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Rabbi Dov Zemel, Ed.D
Former Rosh Kollel in Atlanta (2002-2006)
Currently Customer Service Manager at Vernet Technologies and Rebbe at Yeshivat Migdal HaTorah


The Book of Exodus or Sefer Shmot

The Book of Exodus is an exciting and significant one due to its content and its impact for all time. It is also the subject of a meaningful and crucial debate that occurred between two giants of Biblical exegesis.

A hint of the controversy and confusion emerges at the onset – Why is the book called ‘Exodus’ when so much of it is concerned with the building of the Mishkan? In fact, forty percent of Sefer Shmot is engaged in the building of this temporary edifice.

We know that nothing is haphazard in the Torah. Therefore, we are confronted by the additional conundrum-How are the events of the exodus of Egypt connected to the details of the Mishkan and its erection?

Additionally, it’s interesting to note that the Torah goes into such detail about the Mishkan. When you consider the many details that the Torah does not share with us about mitzvot Jewish people were to engage in on an almost daily basis, you wonder why the Torah spends such valuable space on a building that would only exist for a small percentage of Jewish History. After all, the Torah omits a detailed composition of tefillin and how to appropriately perform shechita.

The answer to some of these questions is offered by the great biblical commentator, the Ramban, in his Introduction to Sefer Shmot. There he presents a general theme for the book:

Sefer Shmot is dedicated to the first exile and the redemption from it…Even when they left Egypt and were freed from the house of bondage, they were still considered exiled…Only once they arrived at Mount Sinai and made the Mishkan, and Hashem returned and his Shekhinah dwelled amongst them, then they were restored to the standing of their fathers…Then they were considered redeemed. That is why the book concludes with the completion of the Mishkan with Hashem’s honor permeating it always.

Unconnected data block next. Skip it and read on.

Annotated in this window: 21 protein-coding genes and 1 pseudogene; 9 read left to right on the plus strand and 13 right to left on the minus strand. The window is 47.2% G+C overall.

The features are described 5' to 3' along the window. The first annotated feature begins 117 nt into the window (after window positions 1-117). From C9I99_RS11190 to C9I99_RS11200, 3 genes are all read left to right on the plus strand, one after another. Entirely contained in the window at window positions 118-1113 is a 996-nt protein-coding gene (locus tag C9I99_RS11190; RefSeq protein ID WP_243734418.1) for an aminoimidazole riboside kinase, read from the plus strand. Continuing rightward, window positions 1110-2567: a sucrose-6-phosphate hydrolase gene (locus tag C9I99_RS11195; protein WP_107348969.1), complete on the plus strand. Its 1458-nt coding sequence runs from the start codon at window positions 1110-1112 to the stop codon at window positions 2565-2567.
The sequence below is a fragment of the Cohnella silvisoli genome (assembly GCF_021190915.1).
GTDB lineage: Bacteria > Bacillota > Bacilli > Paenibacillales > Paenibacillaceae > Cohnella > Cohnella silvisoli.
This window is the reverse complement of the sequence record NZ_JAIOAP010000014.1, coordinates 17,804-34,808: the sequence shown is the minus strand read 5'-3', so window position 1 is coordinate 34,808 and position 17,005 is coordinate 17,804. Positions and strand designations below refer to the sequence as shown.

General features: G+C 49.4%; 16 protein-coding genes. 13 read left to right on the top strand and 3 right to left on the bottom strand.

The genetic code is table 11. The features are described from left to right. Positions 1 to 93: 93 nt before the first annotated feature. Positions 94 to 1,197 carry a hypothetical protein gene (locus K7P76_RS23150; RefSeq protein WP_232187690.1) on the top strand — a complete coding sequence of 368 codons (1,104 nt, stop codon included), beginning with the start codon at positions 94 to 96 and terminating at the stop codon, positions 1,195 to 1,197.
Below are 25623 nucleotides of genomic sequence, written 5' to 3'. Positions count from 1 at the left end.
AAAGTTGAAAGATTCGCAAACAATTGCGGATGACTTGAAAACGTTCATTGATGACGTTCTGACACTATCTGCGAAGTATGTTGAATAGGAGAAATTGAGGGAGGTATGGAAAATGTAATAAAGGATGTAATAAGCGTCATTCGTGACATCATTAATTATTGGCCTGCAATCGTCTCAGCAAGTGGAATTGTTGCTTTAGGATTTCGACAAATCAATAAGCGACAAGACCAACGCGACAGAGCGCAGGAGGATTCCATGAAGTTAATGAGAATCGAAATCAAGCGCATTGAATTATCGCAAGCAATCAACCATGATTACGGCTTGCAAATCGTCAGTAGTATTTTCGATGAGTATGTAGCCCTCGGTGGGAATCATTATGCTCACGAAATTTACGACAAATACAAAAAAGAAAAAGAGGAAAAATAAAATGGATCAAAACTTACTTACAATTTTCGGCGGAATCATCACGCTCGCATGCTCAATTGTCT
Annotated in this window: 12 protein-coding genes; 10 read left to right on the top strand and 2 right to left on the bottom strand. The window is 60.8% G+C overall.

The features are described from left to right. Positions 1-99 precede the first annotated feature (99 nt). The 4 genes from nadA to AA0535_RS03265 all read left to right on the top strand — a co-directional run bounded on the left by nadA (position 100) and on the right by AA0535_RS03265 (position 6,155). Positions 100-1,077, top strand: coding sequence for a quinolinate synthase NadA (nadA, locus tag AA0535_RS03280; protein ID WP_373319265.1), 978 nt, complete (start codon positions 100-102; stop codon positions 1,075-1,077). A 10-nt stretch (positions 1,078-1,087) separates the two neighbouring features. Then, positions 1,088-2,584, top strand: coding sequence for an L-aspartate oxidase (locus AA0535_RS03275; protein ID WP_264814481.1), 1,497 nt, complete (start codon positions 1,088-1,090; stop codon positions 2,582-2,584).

Thus, we can comprehend the connection between the Jews leaving Egypt and the erecting of the Mishkan. The Ramban’s comments show why the building of the Mishkan was not simply a temporary building, but an indispensable stage in the development of the nation of Israel. The culmination of our redemption was not our being rescued from bondage, our receiving of His Torah, or our entering the Promised Land. It was when Hashem’s Shechinah (divine presence) dwelled amongst his people.

But could an intentionally temporary dwelling be considered the culmination of the process? Rambam provides the key to answering this question. In his Mishnah Torah, Rambam explains that the Beit Hamikdash has progressed through different stages: The Mishkan in the desert and in Gilgal, the more permanent Temples that followed in Shiloh, Nov and Givon, and finally the Beit Hamikdash that Shlomo built in Yerushalaim. Rambam enumerates the required characteristics that all of these buildings possessed. Thus, the building of the Mishkan represents the onset of Hashem’s Shehkinah dwelling amongst us and a model for how the subsequent Temples would be constructed. It is now clear why such detail was required. The profound concepts at the basis of constructing the Mishkan were instructive for the construction of the subsequent Temples.